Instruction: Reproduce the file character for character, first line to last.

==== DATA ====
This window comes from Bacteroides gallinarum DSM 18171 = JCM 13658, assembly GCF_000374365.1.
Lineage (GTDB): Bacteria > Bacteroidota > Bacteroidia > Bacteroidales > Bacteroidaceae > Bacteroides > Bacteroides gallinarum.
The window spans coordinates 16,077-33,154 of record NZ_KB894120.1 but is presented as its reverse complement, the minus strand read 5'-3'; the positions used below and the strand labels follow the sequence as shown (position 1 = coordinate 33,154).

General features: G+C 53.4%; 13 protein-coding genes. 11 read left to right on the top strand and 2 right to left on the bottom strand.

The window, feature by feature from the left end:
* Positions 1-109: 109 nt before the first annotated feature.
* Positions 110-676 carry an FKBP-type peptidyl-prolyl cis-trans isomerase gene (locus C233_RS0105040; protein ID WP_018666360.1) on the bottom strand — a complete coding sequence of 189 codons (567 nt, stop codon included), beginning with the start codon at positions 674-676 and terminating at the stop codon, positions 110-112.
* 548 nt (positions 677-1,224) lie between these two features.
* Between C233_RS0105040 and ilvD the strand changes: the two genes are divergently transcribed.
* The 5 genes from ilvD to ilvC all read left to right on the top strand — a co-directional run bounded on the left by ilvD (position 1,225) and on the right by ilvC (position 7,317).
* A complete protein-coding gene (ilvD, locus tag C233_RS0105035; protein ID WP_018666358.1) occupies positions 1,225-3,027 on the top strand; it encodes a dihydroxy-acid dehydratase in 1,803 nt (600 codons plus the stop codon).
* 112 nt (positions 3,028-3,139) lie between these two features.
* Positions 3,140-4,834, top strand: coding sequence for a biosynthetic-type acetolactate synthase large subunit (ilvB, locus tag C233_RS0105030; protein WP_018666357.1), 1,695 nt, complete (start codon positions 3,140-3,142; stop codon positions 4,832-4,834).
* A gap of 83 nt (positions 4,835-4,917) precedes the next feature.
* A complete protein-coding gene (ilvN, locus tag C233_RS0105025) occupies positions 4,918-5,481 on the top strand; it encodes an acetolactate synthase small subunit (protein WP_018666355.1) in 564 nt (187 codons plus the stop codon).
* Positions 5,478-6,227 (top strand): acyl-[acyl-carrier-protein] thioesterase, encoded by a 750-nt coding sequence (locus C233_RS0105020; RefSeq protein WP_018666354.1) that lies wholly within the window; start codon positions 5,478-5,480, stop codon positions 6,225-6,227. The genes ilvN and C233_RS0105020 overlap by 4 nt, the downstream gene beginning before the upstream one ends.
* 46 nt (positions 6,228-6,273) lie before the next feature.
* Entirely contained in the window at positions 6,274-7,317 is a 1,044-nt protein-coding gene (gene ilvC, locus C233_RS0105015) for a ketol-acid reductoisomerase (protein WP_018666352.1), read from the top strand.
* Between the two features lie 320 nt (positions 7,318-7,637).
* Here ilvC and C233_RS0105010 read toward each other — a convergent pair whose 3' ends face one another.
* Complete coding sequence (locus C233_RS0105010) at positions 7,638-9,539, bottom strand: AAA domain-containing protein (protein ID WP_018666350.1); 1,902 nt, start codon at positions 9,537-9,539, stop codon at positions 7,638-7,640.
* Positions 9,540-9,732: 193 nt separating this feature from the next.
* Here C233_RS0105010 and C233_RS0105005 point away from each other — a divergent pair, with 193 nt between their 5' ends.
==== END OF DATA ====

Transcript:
This window comes from Bacteroides gallinarum DSM 18171 = JCM 13658, assembly GCF_000374365.1.
Lineage (GTDB): Bacteria > Bacteroidota > Bacteroidia > Bacteroidales > Bacteroidaceae > Bacteroides > Bacteroides gallinarum.
The window spans coordinates 16,077-33,154 of record NZ_KB894120.1 but is presented as its reverse complement, the minus strand read 5'-3'; the positions used below and the strand labels follow the sequence as shown (position 1 = coordinate 33,154).

General features: G+C 53.4%; 13 protein-coding genes. 11 read left to right on the top strand and 2 right to left on the bottom strand.

The window, feature by feature from the left end:
* Positions 1-109: 109 nt before the first annotated feature.
* Positions 110-676 carry an FKBP-type peptidyl-prolyl cis-trans isomerase gene (locus C233_RS0105040; protein ID WP_018666360.1) on the bottom strand — a complete coding sequence of 189 codons (567 nt, stop codon included), beginning with the start codon at positions 674-676 and terminating at the stop codon, positions 110-112.
* 548 nt (positions 677-1,224) lie between these two features.
* Between C233_RS0105040 and ilvD the strand changes: the two genes are divergently transcribed.
* The 5 genes from ilvD to ilvC all read left to right on the top strand — a co-directional run bounded on the left by ilvD (position 1,225) and on the right by ilvC (position 7,317).
* A complete protein-coding gene (ilvD, locus tag C233_RS0105035; protein ID WP_018666358.1) occupies positions 1,225-3,027 on the top strand; it encodes a dihydroxy-acid dehydratase in 1,803 nt (600 codons plus the stop codon).
* 112 nt (positions 3,028-3,139) lie between these two features.
* Positions 3,140-4,834, top strand: coding sequence for a biosynthetic-type acetolactate synthase large subunit (ilvB, locus tag C233_RS0105030; protein WP_018666357.1), 1,695 nt, complete (start codon positions 3,140-3,142; stop codon positions 4,832-4,834).
* A gap of 83 nt (positions 4,835-4,917) precedes the next feature.
* A complete protein-coding gene (ilvN, locus tag C233_RS0105025) occupies positions 4,918-5,481 on the top strand; it encodes an acetolactate synthase small subunit (protein WP_018666355.1) in 564 nt (187 codons plus the stop codon).
* Positions 5,478-6,227 (top strand): acyl-[acyl-carrier-protein] thioesterase, encoded by a 750-nt coding sequence (locus C233_RS0105020; RefSeq protein WP_018666354.1) that lies wholly within the window; start codon positions 5,478-5,480, stop codon positions 6,225-6,227. The genes ilvN and C233_RS0105020 overlap by 4 nt, the downstream gene beginning before the upstream one ends.
* 46 nt (positions 6,228-6,273) lie before the next feature.
* Entirely contained in the window at positions 6,274-7,317 is a 1,044-nt protein-coding gene (gene ilvC, locus C233_RS0105015) for a ketol-acid reductoisomerase (protein WP_018666352.1), read from the top strand.
* Between the two features lie 320 nt (positions 7,318-7,637).
* Here ilvC and C233_RS0105010 read toward each other — a convergent pair whose 3' ends face one another.
* Complete coding sequence (locus C233_RS0105010) at positions 7,638-9,539, bottom strand: AAA domain-containing protein (protein ID WP_018666350.1); 1,902 nt, start codon at positions 9,537-9,539, stop codon at positions 7,638-7,640.
* Positions 9,540-9,732: 193 nt separating this feature from the next.
* Here C233_RS0105010 and C233_RS0105005 point away from each other — a divergent pair, with 193 nt between their 5' ends.